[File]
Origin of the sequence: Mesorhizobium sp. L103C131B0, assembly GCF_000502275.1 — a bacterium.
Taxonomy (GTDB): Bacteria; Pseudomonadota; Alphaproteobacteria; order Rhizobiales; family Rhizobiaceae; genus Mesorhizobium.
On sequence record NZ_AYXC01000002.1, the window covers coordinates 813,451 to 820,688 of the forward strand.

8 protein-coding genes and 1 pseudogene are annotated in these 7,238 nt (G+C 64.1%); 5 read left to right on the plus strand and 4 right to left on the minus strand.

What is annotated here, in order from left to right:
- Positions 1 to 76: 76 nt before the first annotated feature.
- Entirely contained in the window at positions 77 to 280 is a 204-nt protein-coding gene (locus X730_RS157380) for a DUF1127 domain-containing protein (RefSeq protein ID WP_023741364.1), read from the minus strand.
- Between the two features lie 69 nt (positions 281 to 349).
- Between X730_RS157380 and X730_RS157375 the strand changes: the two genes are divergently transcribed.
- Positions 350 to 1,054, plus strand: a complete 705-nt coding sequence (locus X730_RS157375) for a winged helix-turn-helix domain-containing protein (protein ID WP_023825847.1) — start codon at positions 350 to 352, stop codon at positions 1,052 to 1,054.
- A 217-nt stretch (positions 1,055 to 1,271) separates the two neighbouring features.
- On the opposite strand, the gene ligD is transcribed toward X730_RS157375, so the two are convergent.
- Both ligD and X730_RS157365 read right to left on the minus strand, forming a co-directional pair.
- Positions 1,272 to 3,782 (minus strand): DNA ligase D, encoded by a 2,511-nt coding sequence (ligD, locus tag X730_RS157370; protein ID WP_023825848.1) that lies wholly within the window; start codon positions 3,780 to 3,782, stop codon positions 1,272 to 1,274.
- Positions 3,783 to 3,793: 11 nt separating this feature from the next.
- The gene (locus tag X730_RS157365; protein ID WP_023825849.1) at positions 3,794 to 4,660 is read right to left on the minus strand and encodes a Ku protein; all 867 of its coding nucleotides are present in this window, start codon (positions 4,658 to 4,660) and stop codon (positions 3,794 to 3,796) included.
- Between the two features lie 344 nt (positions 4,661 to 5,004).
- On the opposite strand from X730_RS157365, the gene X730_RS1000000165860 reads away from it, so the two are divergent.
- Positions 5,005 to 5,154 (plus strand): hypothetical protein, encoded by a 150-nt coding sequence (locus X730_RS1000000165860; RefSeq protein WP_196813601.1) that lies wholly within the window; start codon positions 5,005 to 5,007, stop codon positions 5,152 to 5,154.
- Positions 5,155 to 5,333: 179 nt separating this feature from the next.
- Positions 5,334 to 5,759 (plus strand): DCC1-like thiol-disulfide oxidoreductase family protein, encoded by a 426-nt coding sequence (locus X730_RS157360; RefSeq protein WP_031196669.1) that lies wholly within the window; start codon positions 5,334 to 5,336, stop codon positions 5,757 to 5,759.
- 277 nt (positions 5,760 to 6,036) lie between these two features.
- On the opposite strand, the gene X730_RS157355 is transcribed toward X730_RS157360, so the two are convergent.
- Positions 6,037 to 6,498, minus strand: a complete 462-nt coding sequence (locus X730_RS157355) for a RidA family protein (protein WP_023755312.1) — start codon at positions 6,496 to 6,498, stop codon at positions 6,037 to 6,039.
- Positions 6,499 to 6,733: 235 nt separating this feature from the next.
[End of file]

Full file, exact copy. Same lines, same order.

Origin of the sequence: Mesorhizobium sp. L103C131B0, assembly GCF_000502275.1 — a bacterium.
Taxonomy (GTDB): Bacteria; Pseudomonadota; Alphaproteobacteria; order Rhizobiales; family Rhizobiaceae; genus Mesorhizobium.
On sequence record NZ_AYXC01000002.1, the window covers coordinates 813,451 to 820,688 of the forward strand.

8 protein-coding genes and 1 pseudogene are annotated in these 7,238 nt (G+C 64.1%); 5 read left to right on the plus strand and 4 right to left on the minus strand.

What is annotated here, in order from left to right:
- Positions 1 to 76: 76 nt before the first annotated feature.
- Entirely contained in the window at positions 77 to 280 is a 204-nt protein-coding gene (locus X730_RS157380) for a DUF1127 domain-containing protein (RefSeq protein ID WP_023741364.1), read from the minus strand.
- Between the two features lie 69 nt (positions 281 to 349).
- Between X730_RS157380 and X730_RS157375 the strand changes: the two genes are divergently transcribed.
- Positions 350 to 1,054, plus strand: a complete 705-nt coding sequence (locus X730_RS157375) for a winged helix-turn-helix domain-containing protein (protein ID WP_023825847.1) — start codon at positions 350 to 352, stop codon at positions 1,052 to 1,054.
- A 217-nt stretch (positions 1,055 to 1,271) separates the two neighbouring features.
- On the opposite strand, the gene ligD is transcribed toward X730_RS157375, so the two are convergent.
- Both ligD and X730_RS157365 read right to left on the minus strand, forming a co-directional pair.
- Positions 1,272 to 3,782 (minus strand): DNA ligase D, encoded by a 2,511-nt coding sequence (ligD, locus tag X730_RS157370; protein ID WP_023825848.1) that lies wholly within the window; start codon positions 3,780 to 3,782, stop codon positions 1,272 to 1,274.
- Positions 3,783 to 3,793: 11 nt separating this feature from the next.
- The gene (locus tag X730_RS157365; protein ID WP_023825849.1) at positions 3,794 to 4,660 is read right to left on the minus strand and encodes a Ku protein; all 867 of its coding nucleotides are present in this window, start codon (positions 4,658 to 4,660) and stop codon (positions 3,794 to 3,796) included.
- Between the two features lie 344 nt (positions 4,661 to 5,004).
- On the opposite strand from X730_RS157365, the gene X730_RS1000000165860 reads away from it, so the two are divergent.
- Positions 5,005 to 5,154 (plus strand): hypothetical protein, encoded by a 150-nt coding sequence (locus X730_RS1000000165860; RefSeq protein WP_196813601.1) that lies wholly within the window; start codon positions 5,005 to 5,007, stop codon positions 5,152 to 5,154.
- Positions 5,155 to 5,333: 179 nt separating this feature from the next.
- Positions 5,334 to 5,759 (plus strand): DCC1-like thiol-disulfide oxidoreductase family protein, encoded by a 426-nt coding sequence (locus X730_RS157360; RefSeq protein WP_031196669.1) that lies wholly within the window; start codon positions 5,334 to 5,336, stop codon positions 5,757 to 5,759.
- 277 nt (positions 5,760 to 6,036) lie between these two features.
- On the opposite strand, the gene X730_RS157355 is transcribed toward X730_RS157360, so the two are convergent.
- Positions 6,037 to 6,498, minus strand: a complete 462-nt coding sequence (locus X730_RS157355) for a RidA family protein (protein WP_023755312.1) — start codon at positions 6,496 to 6,498, stop codon at positions 6,037 to 6,039.
- Positions 6,499 to 6,733: 235 nt separating this feature from the next.